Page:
Darth Vader #1
Written by Greg Pak
Art by Raffaele Ienco and Neeraj Menon
Lettering by Joe Caramagna
Published by Marvel Comics
'Rama Rating: 8 out of 10
In 2015, Kieron Gillen and Salvador Larocca spearheaded Marvel's new take on Darth Vader on his adventures following A New Hope, and two years later, Charles Soule and Giuseppe Camuncoli took readers on a new adventure all the way back to the former Jedi’s first days as a Sith lord. Now, Greg Pak joins Raffaele Ienco and Neeraj Menon as they pick up Vader’s story in the moments after the infamous plot reveal of his fathering Luke Skywalker in Empire Strikes Back. While some readers may ask the question as to whether another relaunch was necessary, Pak, Ienco, and Menon allay those concerns once readers dig into the story this team begins laying out.
Like most creative teams handling a story that falls within the Skywalker saga, the challenge lies within the fact that the readers are already aware of the major plot points thanks to the movies. As a result, these teams must find new, unturned stones that help audiences better understand and appreciate how those larger pieces fit together while not seeming to contradict them. Overall, Greg Pak and company manage to find just the right angle with this story to accomplish that balancing act.
Arguably one of the more frustrating moments in the prequels situates itself at the very end of Revenge of the Sith, as viewers were shown Darth Vader first donning his black armor. This should be a crowning moment for evil, and yet the melodramatic and sad Vader crying “Padme, NOOOOOOO!!!” taints the emotional tragedy of the scene. All the same, this is the task that Pak tackles as he reinfuses the sense of loss and longing Anakin Skywalker felt in losing Padme as Ienco and Menon depict the body of Luke Skywalker falling down the shaft at Cloud City. The search for Skywalker and his friends in the period following The Empire Strikes Back seem to be what preoccupies Vader’s thoughts - however, as memories haunt him from Bespin back to Tatooine, it is clear that the past never truly dies.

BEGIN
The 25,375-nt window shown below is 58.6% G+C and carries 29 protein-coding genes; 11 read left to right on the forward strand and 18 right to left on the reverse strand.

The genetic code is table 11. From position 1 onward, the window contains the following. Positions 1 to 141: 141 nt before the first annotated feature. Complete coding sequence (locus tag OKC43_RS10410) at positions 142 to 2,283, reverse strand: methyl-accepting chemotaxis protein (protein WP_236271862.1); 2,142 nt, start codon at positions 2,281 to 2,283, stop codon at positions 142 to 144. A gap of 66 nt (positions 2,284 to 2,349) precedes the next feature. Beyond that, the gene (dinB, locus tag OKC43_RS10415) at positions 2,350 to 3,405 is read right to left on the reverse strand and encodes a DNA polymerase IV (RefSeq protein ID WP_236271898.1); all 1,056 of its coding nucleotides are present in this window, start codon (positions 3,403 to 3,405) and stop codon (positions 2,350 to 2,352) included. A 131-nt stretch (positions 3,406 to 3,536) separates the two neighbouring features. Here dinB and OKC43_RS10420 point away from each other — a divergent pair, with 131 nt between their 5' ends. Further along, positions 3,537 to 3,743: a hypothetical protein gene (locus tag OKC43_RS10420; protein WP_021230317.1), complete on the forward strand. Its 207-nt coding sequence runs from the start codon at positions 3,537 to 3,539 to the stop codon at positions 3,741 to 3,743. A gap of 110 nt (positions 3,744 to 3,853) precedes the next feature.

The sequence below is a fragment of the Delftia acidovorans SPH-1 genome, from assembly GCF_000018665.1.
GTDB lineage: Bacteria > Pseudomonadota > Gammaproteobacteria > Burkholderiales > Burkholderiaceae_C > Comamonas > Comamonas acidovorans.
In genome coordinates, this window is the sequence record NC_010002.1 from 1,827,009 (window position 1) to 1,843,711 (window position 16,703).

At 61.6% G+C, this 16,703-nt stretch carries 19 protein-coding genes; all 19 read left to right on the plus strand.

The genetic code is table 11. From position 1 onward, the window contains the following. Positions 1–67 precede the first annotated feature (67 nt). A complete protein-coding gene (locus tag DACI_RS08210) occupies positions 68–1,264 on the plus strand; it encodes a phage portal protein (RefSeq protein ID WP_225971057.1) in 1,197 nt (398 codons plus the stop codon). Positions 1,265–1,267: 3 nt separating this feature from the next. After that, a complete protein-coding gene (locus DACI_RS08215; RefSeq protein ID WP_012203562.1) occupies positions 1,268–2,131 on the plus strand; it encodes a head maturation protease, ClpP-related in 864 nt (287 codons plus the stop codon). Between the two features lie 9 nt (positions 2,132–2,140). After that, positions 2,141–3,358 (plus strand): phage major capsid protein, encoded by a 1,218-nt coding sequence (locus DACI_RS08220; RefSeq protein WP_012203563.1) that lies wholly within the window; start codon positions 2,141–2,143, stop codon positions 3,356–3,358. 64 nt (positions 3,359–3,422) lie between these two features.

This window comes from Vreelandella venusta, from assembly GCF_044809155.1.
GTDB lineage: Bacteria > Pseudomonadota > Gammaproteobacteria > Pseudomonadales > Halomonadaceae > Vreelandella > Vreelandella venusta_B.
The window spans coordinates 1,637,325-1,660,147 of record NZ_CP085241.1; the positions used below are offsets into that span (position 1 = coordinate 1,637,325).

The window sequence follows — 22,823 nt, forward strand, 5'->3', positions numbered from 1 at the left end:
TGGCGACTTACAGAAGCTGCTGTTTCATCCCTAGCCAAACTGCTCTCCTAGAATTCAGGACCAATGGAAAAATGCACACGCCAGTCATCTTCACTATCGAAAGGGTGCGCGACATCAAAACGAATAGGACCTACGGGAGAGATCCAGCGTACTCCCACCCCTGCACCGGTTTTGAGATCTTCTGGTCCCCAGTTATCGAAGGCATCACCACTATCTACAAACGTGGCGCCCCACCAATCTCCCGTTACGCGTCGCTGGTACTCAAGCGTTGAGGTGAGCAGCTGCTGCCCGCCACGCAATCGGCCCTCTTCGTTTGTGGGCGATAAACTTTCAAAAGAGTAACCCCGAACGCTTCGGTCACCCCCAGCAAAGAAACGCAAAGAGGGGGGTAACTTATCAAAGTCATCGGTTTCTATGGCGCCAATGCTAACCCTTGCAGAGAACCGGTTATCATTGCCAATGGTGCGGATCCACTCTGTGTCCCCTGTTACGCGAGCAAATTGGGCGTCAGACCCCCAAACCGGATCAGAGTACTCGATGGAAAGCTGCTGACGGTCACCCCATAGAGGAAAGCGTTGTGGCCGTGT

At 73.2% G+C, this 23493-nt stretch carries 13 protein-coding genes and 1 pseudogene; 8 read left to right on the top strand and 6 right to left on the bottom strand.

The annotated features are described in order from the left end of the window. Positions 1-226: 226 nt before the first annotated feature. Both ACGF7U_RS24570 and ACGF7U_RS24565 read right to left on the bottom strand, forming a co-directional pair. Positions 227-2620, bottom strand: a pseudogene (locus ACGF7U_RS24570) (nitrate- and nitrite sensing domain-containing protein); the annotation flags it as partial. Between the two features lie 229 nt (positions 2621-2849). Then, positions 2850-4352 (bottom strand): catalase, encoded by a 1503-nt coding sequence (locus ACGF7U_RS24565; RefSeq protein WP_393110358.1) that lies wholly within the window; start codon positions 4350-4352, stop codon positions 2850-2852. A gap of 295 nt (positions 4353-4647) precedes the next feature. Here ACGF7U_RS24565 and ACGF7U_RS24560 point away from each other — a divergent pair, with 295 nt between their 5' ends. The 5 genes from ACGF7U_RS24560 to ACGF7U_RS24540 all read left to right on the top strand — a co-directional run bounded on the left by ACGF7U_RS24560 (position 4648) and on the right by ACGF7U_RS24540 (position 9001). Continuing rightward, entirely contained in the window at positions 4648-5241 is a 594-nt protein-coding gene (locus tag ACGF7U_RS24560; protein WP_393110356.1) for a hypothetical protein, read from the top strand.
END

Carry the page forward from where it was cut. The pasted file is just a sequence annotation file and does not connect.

One of the most effective means by which Darth Vader #1 conveys the weight of Vader’s emotions comes from the way in which Ienco arranges the panels in each page. He makes frequent use of stacked wide panels, which press down on one another, mimicking the weight of Vader’s fears, anger, and loss on his armored back. Moreover, Menon shines brightest on Tatooine with the bright, yellow-and-orange color palette that washes out every subject … except for the dark lord. A scene with Vader walking out of the flames of his wrecked sand cruiser are especially breathtaking.
Visually, the only point that feels a little off is at the end with the native bug creature on Vendaxxa, where the coloring feels a little too splotchy and doesn't seem to complement the line work. Considering this makes up less than two pages, however, it’s not something that will take readers out of the story, especially with the big reveal Pak lines up on the last page.
Overall, this comic delivers for Star Wars fans who are looking for a story about Darth Vader that will take them down a pathway that’s both consistent with what they’ve seen in the past while simultaneously helping to flesh out the character in new and intriguing ways. While there are a few moments of brevity (who doesn’t love seeing a Gungan die or a smart aleck droid?), the story this new team seems to be setting up marks a different enough tone that warrants another outing with the Dark Lord of the Sith.